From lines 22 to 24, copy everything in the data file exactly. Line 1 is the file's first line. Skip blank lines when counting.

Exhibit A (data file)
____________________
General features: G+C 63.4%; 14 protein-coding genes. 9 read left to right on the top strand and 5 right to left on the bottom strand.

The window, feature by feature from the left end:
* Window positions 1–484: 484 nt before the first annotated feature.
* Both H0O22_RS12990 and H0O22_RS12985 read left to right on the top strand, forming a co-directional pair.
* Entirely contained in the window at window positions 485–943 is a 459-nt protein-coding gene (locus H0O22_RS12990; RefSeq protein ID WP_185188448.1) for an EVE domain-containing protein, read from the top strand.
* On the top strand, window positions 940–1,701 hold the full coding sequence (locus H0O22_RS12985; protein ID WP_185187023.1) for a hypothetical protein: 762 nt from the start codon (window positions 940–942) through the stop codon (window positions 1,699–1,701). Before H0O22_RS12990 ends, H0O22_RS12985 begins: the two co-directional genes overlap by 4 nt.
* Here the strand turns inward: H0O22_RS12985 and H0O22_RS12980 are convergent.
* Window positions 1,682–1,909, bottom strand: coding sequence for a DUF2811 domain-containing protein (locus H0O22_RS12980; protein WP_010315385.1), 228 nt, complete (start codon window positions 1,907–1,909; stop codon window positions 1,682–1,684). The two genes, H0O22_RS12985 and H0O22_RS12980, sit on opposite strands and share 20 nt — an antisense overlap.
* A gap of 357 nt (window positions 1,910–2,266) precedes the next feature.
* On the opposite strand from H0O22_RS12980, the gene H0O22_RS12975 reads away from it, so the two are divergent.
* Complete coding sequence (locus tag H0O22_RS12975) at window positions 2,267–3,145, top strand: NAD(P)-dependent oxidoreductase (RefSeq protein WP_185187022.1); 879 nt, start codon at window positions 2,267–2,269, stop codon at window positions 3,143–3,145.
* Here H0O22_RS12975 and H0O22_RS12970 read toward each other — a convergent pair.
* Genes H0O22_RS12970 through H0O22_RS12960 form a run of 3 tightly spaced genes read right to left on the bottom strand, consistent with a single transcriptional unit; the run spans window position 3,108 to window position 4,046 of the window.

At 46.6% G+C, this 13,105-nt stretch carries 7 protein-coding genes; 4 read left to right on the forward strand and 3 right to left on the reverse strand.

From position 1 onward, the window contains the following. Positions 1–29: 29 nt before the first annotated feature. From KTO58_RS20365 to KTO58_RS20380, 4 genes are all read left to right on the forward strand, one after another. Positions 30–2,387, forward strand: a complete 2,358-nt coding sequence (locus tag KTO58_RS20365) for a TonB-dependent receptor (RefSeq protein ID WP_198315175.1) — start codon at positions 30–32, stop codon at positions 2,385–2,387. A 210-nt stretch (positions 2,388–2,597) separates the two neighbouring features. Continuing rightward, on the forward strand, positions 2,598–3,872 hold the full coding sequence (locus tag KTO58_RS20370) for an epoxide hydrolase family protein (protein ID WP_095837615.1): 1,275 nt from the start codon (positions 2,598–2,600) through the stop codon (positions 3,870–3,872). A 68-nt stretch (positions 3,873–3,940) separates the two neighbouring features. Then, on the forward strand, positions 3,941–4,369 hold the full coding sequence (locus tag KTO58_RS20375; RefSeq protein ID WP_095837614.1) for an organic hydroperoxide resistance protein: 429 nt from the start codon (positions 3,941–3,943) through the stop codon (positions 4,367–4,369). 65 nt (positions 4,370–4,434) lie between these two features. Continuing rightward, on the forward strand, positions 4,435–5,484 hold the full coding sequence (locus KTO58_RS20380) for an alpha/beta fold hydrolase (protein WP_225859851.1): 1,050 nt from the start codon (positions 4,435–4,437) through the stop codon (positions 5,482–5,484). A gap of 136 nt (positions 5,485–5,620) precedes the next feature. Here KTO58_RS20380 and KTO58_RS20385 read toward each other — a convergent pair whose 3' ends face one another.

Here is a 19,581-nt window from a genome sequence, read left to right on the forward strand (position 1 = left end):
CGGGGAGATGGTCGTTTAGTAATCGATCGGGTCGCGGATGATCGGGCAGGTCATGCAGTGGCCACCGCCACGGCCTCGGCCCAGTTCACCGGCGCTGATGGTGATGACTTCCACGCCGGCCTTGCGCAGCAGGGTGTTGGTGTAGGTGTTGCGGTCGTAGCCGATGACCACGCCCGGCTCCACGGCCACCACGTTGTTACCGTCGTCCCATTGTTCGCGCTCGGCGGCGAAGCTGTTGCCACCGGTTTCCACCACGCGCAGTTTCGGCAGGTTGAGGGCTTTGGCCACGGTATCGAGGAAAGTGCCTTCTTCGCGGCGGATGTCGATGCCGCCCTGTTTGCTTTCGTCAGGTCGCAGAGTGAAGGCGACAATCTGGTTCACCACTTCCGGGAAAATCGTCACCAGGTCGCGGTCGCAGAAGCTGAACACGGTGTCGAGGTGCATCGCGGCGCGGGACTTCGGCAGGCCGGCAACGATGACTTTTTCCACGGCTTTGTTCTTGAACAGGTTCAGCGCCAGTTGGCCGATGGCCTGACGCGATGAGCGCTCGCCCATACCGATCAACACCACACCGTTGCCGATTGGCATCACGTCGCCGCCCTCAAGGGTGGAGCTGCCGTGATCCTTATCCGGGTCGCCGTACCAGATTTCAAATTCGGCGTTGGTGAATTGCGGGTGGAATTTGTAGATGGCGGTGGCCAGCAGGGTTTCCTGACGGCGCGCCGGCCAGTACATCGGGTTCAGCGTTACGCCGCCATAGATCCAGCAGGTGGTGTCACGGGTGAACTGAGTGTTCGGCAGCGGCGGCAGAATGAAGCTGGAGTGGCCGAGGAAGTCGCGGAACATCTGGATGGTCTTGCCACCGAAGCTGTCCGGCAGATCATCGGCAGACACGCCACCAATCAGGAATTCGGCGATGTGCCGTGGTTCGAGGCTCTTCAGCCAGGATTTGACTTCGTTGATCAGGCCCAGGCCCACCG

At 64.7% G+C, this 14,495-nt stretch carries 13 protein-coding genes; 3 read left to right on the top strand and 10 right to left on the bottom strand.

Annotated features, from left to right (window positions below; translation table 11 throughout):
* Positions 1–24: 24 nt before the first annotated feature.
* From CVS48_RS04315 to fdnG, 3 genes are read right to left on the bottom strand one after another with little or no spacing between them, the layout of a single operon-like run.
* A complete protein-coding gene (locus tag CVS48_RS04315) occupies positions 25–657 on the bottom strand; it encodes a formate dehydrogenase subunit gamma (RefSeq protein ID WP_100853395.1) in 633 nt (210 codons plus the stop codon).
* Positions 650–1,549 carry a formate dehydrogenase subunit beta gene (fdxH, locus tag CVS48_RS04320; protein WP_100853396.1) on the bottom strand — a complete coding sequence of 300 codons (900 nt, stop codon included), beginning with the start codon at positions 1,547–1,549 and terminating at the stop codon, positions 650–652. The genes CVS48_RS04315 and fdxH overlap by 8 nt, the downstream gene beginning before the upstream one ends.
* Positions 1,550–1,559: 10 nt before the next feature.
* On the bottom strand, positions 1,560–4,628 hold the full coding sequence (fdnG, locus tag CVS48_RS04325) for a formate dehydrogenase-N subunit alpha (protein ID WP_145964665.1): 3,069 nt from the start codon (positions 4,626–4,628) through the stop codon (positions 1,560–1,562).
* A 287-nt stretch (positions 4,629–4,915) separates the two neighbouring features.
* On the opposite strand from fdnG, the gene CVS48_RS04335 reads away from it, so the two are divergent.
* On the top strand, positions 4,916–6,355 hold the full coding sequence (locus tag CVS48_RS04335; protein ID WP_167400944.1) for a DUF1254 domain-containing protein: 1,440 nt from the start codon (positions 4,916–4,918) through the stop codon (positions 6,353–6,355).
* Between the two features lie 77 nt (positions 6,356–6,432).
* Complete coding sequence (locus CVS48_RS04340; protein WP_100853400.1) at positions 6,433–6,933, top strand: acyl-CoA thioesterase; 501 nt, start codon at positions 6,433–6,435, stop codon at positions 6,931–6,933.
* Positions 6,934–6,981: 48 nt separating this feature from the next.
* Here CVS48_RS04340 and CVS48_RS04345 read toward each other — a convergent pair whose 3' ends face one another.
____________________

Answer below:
* A complete protein-coding gene (locus tag CVS48_RS04315) occupies positions 25–657 on the bottom strand; it encodes a formate dehydrogenase subunit gamma (RefSeq protein ID WP_100853395.1) in 633 nt (210 codons plus the stop codon).
* Positions 650–1,549 carry a formate dehydrogenase subunit beta gene (fdxH, locus tag CVS48_RS04320; protein WP_100853396.1) on the bottom strand — a complete coding sequence of 300 codons (900 nt, stop codon included), beginning with the start codon at positions 1,547–1,549 and terminating at the stop codon, positions 650–652. The genes CVS48_RS04315 and fdxH overlap by 8 nt, the downstream gene beginning before the upstream one ends.
* Positions 1,550–1,559: 10 nt before the next feature.